FBI expanding info-sharing test

Following a successful proof of concept demonstration of a law enforcement information-sharing project in St. Louis, the FBI is starting to test the initiative in more than seven cities across the country.

Although it is now funded as part of the agency's homeland security efforts, the Joint Terrorism Task Force Information Sharing Initiative began prior to Sept. 11, 2001, and is intended to help federal, state and local law enforcement work together on all kinds of criminal cases, said Bill Eubanks, manager of the initiative. He was speaking Jan. 8 at the Government Convention on Emerging Technologies in Las Vegas.

By the end of the month, officials expect to have pilot projects running in St. Louis and San Diego. In the next couple of months, further pilot projects will go live in Norfolk, Va., and Baltimore, working with the Navy. And in May, the pilot project is expected to be ready in Seattle; Portland, Ore.; and Spokane, Wash., for a joint weapons of mass destruction exercise in the northwest.

The purpose of the pilot projects is to show that there are real, measurable results in criminal investigations when multiple databases are connected instead of relying on joint briefings and information swapping, Eubanks said. Often a jurisdiction does not even know that it has information that could assist another jurisdiction's investigation.

"We're not connected, and this helps us connect," Eubanks said.

The initiative builds a data warehouse to combine the databases of all the participating agencies. It then applies multiple analysis tools to quickly find and share information, such as search tools, analysis of data links, geospatial analysis and some predictive analysis, Eubanks said.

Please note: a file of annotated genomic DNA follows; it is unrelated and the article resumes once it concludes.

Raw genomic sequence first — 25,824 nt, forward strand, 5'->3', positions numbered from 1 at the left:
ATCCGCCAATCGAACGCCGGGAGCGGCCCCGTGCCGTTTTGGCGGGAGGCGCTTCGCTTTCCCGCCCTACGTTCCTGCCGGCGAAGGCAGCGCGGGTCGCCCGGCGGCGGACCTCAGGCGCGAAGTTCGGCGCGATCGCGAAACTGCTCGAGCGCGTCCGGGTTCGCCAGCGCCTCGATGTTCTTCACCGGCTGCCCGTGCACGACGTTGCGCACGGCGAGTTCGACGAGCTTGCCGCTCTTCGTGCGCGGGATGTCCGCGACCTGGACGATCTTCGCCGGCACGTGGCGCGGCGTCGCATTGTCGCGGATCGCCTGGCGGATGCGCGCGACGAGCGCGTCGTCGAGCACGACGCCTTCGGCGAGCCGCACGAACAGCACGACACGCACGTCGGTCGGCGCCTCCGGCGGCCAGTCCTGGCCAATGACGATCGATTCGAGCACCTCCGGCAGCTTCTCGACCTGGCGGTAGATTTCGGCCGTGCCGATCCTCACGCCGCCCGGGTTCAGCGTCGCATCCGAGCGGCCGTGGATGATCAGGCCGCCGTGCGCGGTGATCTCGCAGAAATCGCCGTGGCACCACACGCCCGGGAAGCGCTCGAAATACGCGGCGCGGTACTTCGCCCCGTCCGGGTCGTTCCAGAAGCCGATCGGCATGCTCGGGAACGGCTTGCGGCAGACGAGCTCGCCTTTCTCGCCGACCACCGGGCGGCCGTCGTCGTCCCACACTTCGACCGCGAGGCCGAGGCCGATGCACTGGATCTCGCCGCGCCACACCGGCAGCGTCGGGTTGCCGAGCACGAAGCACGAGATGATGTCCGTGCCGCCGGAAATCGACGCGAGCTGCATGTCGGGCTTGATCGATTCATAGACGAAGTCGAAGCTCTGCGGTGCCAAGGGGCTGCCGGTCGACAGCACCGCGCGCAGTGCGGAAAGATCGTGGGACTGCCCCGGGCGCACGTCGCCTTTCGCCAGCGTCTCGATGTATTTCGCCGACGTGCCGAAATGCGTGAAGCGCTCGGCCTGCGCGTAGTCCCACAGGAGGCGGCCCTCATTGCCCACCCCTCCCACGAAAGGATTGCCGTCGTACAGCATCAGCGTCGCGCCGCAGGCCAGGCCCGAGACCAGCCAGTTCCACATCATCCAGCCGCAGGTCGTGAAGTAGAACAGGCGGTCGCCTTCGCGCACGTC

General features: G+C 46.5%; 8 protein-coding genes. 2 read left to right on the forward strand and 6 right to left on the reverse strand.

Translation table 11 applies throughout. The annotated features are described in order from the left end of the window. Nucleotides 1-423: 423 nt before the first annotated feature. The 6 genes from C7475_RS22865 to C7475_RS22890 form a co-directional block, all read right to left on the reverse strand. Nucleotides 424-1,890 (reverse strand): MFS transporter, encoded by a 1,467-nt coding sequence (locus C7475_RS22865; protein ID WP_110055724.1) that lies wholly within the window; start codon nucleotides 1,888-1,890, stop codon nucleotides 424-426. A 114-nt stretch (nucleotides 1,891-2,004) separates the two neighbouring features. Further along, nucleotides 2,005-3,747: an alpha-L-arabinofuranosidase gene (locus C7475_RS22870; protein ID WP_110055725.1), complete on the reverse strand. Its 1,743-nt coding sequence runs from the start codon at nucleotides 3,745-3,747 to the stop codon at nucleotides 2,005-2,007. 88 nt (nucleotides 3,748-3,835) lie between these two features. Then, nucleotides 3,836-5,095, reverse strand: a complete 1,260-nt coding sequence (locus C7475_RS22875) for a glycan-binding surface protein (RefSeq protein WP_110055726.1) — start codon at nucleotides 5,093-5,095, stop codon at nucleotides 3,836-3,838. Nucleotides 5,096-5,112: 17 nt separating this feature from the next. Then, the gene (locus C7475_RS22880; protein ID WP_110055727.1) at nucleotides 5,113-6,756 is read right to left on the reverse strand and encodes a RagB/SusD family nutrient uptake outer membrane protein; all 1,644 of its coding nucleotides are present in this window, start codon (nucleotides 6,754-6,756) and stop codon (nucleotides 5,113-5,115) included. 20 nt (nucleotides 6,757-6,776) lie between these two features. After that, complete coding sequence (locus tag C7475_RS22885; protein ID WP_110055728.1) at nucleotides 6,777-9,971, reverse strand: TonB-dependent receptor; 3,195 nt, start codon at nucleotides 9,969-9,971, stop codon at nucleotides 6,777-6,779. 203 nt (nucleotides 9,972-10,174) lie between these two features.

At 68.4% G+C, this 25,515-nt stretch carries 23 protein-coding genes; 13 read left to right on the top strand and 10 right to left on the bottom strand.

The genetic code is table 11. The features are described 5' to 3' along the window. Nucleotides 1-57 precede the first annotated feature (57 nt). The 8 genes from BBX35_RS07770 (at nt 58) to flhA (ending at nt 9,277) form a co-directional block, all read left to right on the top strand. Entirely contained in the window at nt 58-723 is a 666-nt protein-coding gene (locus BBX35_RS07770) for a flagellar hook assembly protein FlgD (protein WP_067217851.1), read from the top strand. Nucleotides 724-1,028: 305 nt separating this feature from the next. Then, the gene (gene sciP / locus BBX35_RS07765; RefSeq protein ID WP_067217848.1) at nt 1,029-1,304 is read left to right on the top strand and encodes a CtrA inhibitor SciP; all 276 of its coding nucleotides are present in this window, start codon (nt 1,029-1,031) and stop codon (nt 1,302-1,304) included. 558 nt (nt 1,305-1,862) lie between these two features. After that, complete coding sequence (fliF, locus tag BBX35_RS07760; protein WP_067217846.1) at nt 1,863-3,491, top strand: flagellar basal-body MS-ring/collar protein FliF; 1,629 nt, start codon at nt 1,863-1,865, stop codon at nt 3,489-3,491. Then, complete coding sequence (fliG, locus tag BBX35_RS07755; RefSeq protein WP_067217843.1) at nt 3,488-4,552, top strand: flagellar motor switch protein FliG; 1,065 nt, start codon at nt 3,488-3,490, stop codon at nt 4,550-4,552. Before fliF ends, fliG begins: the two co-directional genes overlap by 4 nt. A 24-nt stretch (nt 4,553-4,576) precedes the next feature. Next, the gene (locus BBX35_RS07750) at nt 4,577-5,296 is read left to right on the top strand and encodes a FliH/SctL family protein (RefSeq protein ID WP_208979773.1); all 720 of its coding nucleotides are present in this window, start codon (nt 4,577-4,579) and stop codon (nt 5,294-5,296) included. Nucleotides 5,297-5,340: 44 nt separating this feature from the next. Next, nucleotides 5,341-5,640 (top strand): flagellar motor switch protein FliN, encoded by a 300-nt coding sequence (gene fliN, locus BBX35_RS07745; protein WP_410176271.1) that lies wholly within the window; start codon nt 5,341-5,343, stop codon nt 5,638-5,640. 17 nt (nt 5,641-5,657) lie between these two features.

The October 2002 demonstration in St. Louis — which included law enforcement agencies from Missouri and Illinois as well as the FBI — proved that open information sharing at all levels "saves months and months of time of the analysts trying to piece this information together," Eubanks said.

The advantages do not stem from special technology or systems, he said, because the initiative is using commercial technology. The key is that agencies have trusted one another to share information and work together on the investigations, he said.

Evaluation factors include whether new information is uncovered by the analysis tools that wouldn't have been with manual information sharing and whether there is a demonstrable impact on investigations.

In addition to the state and local law enforcement and FBI databases, officials are talking to other agencies to include their information, including databases at the Immigration and Naturalization Service, the Customs Service, the Coast Guard and the Drug Enforcement Administration, Eubanks said.


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